Why are gluten and casein so harmful for children with autism?
As mentioned above many children have problems with gluten and casein due to food sensitivities (IgG, IgM, IgA) or food allergies (IgE). They may lack the DPP-IV enzyme (the enzymes that helps to breakdown gluten and casein in the body) or lack digestive abilities to break down the gluten and casein proteins and absorb them. Unfortunately, these proteins can create an opioid-like response in the brain, similar to a drug addiction. If your child craves breads and dairy it may be part of that opioid-like response, where their addiction is so strong they refuse to eat other food groups, resulting in being a very picky eater.
Gluten can create gastrointestinal inflammation and damage to the intestines resulting in “leaky gut” (or intestinal permeability, if you want to get fancy). Enzymes are diminished and nutrients are not absorbed properly leading to nutrient deficiencies which will affect mood, behaviour and cognition. This process leads to systemic inflammation, which taxes the immune system, and may result in autoimmune responses. Gluten issues and inflammation can cause depression, anxiety, and ADHD symptoms.
It is important to understand that if you implement a gluten-free, casein-free (GF, CF) diet that a child may experience a worsening of symptoms initially, due to the opioid-like withdrawal effect of removing these foods (proteins) from the diet, before they experience improvement.
Food Addictions & Autism
As mentioned above, one of the reasons why so many autistic people are picky eaters is because of food addiction. When the individual gets a “high” from a problematic food (which has shown to be similar to morphine), it can be so strong that they refuse to eat other foods and food groups. This is one reason why you may notice kids on the spectrum gravitating to food such as cheese and bread, but it could be anything.
Symptoms and signs of a food addiction include:
- Addicted and crave certain foods to the point that they can have temper tantrums if they don’t get it
- High pain tolerance
- Inattention and spacey behaviour
- Aggression (to self and others)
- Mood changes
- Poor eye contact
- Difficulty speaking
- Anxiety, depression and irritability
Other Special Autism Diets
Although the GF,CF diet is a great starting point, there are many more diets that have been proven to be effective with improving day-to-day life and the health of kids on the spectrum. Based on laboratory test results you might be asked to explore one of the following diets or a combination of them including:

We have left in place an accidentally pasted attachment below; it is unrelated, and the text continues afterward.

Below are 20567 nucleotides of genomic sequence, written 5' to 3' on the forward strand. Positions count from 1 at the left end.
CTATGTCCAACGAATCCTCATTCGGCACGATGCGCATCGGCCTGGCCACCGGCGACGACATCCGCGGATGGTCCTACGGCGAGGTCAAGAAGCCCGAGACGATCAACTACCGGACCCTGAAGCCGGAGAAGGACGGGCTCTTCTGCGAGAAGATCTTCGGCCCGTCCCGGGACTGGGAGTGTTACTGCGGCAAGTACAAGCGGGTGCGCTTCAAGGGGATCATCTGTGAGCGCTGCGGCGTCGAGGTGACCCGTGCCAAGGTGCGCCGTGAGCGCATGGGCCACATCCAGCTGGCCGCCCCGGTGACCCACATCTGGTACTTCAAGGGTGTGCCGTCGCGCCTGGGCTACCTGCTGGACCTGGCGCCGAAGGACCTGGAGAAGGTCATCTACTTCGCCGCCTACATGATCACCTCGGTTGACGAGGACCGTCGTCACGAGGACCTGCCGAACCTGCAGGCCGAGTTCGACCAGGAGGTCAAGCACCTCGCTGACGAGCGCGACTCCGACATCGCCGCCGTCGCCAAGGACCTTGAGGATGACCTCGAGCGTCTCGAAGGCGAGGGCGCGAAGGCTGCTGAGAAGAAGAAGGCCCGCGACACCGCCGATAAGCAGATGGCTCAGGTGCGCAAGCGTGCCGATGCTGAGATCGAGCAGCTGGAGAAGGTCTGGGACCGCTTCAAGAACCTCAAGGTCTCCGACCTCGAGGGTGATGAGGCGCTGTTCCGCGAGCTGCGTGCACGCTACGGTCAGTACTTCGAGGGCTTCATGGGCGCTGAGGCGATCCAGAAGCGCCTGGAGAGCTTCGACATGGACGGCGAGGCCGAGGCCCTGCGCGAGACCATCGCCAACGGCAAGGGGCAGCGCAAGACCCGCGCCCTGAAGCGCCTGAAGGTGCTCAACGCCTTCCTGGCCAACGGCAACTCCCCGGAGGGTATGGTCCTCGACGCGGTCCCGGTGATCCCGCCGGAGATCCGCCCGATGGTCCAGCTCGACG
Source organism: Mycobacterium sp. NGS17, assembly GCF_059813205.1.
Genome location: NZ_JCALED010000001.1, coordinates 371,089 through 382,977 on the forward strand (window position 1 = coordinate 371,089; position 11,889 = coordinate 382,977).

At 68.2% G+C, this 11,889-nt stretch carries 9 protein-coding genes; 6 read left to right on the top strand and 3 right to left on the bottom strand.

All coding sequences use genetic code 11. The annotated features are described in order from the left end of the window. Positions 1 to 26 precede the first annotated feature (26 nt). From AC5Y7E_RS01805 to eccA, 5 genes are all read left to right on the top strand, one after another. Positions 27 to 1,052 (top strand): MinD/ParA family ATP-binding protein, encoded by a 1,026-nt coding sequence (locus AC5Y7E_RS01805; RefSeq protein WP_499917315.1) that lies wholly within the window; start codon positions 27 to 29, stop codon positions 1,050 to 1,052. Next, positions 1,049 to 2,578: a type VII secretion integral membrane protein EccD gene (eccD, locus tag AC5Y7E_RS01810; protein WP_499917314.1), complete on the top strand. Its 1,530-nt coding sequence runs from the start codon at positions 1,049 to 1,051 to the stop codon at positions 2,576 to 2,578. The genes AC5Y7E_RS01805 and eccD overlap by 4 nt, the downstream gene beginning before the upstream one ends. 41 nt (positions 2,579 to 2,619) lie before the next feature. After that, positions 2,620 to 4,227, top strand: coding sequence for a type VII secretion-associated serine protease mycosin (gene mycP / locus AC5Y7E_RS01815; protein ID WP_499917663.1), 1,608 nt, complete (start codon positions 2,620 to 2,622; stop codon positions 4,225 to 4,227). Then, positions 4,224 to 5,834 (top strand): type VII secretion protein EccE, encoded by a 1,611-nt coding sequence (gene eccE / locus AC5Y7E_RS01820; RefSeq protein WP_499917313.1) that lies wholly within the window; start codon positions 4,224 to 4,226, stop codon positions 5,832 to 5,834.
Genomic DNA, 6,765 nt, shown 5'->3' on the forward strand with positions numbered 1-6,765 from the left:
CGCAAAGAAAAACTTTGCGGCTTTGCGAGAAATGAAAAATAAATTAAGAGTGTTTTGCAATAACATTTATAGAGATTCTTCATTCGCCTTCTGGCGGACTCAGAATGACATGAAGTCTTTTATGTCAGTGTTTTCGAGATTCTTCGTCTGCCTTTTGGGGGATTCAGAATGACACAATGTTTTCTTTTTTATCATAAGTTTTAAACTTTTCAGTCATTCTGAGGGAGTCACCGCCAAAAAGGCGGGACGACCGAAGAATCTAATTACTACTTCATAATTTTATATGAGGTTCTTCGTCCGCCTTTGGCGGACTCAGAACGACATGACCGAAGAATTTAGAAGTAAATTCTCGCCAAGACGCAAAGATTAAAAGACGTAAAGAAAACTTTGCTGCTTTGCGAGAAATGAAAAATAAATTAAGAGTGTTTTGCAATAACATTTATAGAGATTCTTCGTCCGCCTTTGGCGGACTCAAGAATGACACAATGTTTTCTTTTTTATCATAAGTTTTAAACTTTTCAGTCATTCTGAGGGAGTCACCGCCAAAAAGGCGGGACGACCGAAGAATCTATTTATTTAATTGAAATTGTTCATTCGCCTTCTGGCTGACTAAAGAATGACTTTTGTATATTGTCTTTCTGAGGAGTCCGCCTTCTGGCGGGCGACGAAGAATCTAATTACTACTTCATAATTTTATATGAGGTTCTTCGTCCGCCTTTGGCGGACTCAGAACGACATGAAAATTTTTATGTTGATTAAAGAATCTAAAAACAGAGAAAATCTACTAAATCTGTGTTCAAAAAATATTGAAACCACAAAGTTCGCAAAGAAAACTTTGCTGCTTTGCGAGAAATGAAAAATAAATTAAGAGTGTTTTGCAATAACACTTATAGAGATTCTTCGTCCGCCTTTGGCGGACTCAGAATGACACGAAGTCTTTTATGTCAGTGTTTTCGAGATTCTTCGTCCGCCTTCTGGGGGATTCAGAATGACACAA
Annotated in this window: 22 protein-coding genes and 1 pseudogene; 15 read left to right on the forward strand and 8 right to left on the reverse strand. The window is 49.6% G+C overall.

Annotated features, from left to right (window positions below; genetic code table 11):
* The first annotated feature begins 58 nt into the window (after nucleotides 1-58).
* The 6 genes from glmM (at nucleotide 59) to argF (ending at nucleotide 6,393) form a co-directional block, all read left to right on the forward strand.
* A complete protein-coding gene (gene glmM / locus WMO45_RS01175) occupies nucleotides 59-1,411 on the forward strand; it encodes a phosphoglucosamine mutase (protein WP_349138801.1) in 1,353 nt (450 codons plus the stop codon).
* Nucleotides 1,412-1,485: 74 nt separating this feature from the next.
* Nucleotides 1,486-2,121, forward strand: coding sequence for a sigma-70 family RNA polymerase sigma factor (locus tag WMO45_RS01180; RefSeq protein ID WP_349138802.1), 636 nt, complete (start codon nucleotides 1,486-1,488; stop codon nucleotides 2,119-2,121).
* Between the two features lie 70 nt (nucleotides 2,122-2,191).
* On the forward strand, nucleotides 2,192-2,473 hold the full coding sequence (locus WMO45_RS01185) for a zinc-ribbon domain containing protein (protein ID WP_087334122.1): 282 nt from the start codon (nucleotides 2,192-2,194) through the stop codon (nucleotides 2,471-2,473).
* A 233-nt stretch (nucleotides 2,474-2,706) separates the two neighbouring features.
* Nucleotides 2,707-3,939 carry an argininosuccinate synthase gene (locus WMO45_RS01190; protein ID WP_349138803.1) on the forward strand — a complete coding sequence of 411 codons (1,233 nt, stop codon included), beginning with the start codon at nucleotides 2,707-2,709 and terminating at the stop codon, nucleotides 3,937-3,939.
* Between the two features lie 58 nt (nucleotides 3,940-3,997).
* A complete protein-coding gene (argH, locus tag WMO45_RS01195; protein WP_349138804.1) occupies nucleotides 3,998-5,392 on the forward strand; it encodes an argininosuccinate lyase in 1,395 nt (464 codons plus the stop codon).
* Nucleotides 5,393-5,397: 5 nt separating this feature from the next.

Specific Carbohydrate Diet (SCD), GAPS Diet, low FODMAP diet, low phenols diet, low oxalate diet, low salicylate diet, ketogenic diet, paleo diet, low carbohydrate diet, candida diet, Failsafe diet, Feingold diet, Body Ecology diet, or a diet to support methylation and sulfation.
Do special diets for autism really work?
It is important to understand the goal of the diet, how to begin, and then progress from there with implementation of the special diet to help ensure the effectiveness of it. And although it might seem intimidating and overwhelming, it can be worth it!
Based on surveys of parents with children on the spectrum that have implemented a special diet, they have reported the following improvements:
- Gastrointestinal problems relieved
- Diarrhea & constipation lessens/resolves
- Improved language skills and learning
- Greater focus and attention
- Reduced hyperactivity
- Improved eye contact
- More appropriate behaviour
- Aggressive behaviour and tantrums improve
- Better sleeping
- Easier toilet training
- Skin rashes or eczema clear up
- General health & happiness has improved
How to implement a special diet?
We highly recommend being supported by a qualified dietitian or nutritionist with specific experience addressing autism. It is likely they will work together with a Naturopathic Doctor to complete laboratory testing. Having someone to guide the foods to have and avoid in a way that is practical for your family is key. Having someone to turn to for recipes and ideas that are kid friendly, as well as strategies on how to introduce new foods, especially if your child is a picky eater is very important. Having a professional to work with will help take out the guesswork and stress off you to enable a successful outcome for your child.
Remember you don’t have to do it alone. We know how challenging and overwhelming dietary and lifestyle change can be. But, it’s worth it!